SIDELIGHTS ON THE SIEGE OF MAFEKING.
LECTURE IN BRISTOL.
Miss Friend, a sister of the Mayor of Mafeking, and a lady who passed through that historical siege working as a nurse, entertained a large audience in the hall of the Merchant Venturers' Technical College last evening with some thrilling tales of suffering and bravery on the part of the besieged. In her introductory remarks Miss Friend stated that South Africa was offering, and would continue to offer, a vast field of enterprise for agricultural and commercial undertakings of every sort and condition. Already vast numbers of Englishmen and Englishwomen had flocked out there since the war, and more were preparing to go. No up-to-date account could be given without some reference to the war and the present conditions, which were the outcome of the war. Mention was made of Mr Joseph Chamberlain's visit, the lecturer stating that already, from reports she had received from South Africa, the visit was doing much good. Before the war the village of Mafeking was hardly known to many people. It was a little typical up-country village, with about 2,000 white inhabitants and about 7,000 blacks. They could scarcely imagine a more ugly spot—a group of corrugated houses built in a vast stretch of veldt, which for about nine months in the year was brown and ugly, resembling worn-out cocoa-nut matting. The siege of Mafeking would, however, stand for all time as an example of British pluck, British ingenuity, and British endurance. With the lights lowered, pictures were thrown upon the screen illustrative of many phases of life in Mafeking during the early part of the siege, of the defences which were so inadequate, and which subsequently gave place to the wonderful system of earthworks and trenches. A tribute was paid by the lecturer to the good work done by tne town guards. Having stopped to feed the chickens. Miss Friend had a nasty experience of the first shell which fell in Mafeking. and which caused her to take shelter in tbe cellar of an hotel, the dining-room of which was shattered by the second shell, greatly alarming the occupants of the cellar beneath. A circuit of five miles had, she said, to be protected by under a thousand men against some thousands of Boers under Cronje, "the lion of the Transvaal." In the hospital the six nurses worked for 14 hours a day without any interval, and none of them ever complained. She had never nursed a better patient than the ordinary British "Tommy." She at flrst had charge of the enterics, and never lost a patient through enteric fever. A photograph of a collection of shells and bullets fired into the hospital during the flrst three months having been shown, Miss Friend told of the gallant defence of Cannon Kopje, the key to the position, by the British South African Police, 57 strong. That was one of the bitterest days throughout the siege (October 31st, 1899), when many of those they had known so well were killed, including Captain Marsham, who had been the centre of social life in Mafeking. Mafeking soon resembled a rabbit warren, so much did the inhabitants live underground. The splendid work of the Sisters of Mercy was alluded to, and an incident was given of General Baden-Powell's watchfulness, which earned for him from the Matabeles the description "The nightwolf who never sleeps." A picture was shown of the whole of the artillery which Mafeking possessed, including the well-known Wolf and a naval gun, which they named Lord Nelson, as it bore the date 1770. Amusement was caused by the lecturer telling how a mounted bellows and a dummy man led the Boers to waste their shells and bullets upon them. The fire upon the hospital and women's laager was stopped by General Baden-Powell placing the prisoners in front of them. Some touching tales of the unselfishness of dying patients were related, and after a reproduction of the flrst Sunday concert programme, in connection with which General Baden-Powell figured as Paderewski and a reciter (he advocated cheerfulness from the first), a picture was shown of the little English church, where a Bristolian, Mr Weekes, did such excellent work. In conclusion Miss Friend remarked that though the siege happened long ago, the after effects of the war were still to be faced. She had just come back from South Africa, where she had been amongst the people, and wished to point out that the war had not only been fought in the enemies' country, but in their own colony, and while helping the enemy she asked them also to remember the loyalists. They wanted even-handed justice.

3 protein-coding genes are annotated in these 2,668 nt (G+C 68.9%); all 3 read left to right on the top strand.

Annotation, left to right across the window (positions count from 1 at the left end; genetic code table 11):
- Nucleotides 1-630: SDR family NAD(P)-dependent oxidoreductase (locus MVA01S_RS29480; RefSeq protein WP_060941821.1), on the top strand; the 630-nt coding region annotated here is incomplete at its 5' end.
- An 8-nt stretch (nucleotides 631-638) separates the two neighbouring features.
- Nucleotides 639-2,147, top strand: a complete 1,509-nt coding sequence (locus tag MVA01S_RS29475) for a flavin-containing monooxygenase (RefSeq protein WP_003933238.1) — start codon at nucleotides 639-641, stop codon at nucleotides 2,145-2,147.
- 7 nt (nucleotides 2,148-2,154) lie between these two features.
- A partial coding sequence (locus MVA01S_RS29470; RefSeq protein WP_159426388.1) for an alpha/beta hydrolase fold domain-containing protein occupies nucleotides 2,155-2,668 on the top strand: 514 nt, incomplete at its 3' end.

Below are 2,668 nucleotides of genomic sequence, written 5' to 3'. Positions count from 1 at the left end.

On the proposition of Professor Wertheimer, who presided, and who referred to the noble work of the nurses in South Africa, Miss Friend was heartily thanked for her lecture.
The Western Daily Press, Thursday 22nd January 1903